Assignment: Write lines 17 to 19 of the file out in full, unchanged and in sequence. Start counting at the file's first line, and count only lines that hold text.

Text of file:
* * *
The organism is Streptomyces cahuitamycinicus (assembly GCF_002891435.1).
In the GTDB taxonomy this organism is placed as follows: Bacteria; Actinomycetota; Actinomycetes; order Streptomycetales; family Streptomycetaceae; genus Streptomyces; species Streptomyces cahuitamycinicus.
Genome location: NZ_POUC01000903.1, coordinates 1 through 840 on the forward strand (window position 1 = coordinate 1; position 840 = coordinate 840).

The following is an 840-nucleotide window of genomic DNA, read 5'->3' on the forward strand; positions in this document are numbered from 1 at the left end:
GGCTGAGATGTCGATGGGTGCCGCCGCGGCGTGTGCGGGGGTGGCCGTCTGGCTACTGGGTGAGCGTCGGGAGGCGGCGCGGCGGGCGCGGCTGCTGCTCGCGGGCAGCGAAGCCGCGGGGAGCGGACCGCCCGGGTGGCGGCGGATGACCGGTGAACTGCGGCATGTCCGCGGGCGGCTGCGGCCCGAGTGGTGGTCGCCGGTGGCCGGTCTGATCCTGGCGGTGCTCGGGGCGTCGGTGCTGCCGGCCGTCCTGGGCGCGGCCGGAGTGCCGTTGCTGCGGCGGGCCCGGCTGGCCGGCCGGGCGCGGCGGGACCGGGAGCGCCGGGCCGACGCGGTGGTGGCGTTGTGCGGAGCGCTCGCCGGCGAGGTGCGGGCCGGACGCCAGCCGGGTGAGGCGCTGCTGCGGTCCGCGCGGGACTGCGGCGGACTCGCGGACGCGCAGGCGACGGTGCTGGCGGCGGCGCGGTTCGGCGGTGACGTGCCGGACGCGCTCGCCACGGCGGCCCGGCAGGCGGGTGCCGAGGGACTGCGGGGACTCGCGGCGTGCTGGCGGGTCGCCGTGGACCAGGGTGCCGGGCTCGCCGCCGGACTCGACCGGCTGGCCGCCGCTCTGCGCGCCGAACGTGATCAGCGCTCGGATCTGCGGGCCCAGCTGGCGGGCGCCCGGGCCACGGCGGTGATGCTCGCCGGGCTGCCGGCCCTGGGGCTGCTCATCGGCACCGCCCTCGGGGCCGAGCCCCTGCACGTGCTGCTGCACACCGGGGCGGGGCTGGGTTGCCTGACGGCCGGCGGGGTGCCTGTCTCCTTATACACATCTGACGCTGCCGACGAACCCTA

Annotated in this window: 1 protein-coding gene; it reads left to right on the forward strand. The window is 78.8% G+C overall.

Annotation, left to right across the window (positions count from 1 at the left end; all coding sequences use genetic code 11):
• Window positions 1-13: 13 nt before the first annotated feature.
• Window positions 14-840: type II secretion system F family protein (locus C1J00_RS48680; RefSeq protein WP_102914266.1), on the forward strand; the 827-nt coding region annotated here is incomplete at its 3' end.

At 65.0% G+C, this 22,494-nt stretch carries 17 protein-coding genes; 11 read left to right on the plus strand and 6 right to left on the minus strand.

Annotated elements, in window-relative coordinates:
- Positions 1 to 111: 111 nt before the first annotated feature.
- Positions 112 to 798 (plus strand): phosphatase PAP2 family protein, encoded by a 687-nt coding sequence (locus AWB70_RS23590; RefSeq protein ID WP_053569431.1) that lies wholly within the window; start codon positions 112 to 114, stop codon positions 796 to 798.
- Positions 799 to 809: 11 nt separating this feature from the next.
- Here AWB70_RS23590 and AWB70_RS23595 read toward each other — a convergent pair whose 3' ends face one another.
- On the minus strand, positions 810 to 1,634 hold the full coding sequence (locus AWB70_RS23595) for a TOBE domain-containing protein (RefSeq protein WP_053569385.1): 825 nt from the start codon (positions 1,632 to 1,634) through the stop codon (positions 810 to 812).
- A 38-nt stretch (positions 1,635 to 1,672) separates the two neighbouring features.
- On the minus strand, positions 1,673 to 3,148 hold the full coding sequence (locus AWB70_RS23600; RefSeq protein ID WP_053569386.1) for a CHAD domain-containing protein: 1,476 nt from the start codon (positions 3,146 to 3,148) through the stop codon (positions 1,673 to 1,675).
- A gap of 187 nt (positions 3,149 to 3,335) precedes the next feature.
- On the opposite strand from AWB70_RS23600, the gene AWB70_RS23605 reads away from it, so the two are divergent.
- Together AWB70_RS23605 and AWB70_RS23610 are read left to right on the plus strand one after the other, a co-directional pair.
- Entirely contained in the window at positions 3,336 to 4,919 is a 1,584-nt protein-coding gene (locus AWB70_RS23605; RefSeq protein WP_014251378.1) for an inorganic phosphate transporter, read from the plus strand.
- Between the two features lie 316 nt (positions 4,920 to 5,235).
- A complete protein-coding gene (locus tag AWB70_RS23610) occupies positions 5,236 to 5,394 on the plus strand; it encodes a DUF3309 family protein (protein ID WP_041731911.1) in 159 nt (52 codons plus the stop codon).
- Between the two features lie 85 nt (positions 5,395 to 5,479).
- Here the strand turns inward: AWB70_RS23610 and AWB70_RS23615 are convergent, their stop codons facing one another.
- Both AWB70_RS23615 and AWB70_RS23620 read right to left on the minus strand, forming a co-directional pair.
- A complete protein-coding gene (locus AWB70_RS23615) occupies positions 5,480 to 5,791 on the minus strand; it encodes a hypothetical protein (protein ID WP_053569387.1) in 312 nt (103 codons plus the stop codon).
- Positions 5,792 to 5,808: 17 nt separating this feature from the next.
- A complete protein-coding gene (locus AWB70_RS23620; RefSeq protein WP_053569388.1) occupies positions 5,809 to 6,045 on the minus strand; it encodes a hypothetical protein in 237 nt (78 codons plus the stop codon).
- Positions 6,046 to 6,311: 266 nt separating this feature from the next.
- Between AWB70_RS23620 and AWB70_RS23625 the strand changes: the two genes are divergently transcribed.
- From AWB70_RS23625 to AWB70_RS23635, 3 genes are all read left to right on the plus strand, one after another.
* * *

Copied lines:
- A 38-nt stretch (positions 1,635 to 1,672) separates the two neighbouring features.
- On the minus strand, positions 1,673 to 3,148 hold the full coding sequence (locus AWB70_RS23600; RefSeq protein ID WP_053569386.1) for a CHAD domain-containing protein: 1,476 nt from the start codon (positions 3,146 to 3,148) through the stop codon (positions 1,673 to 1,675).
- A gap of 187 nt (positions 3,149 to 3,335) precedes the next feature.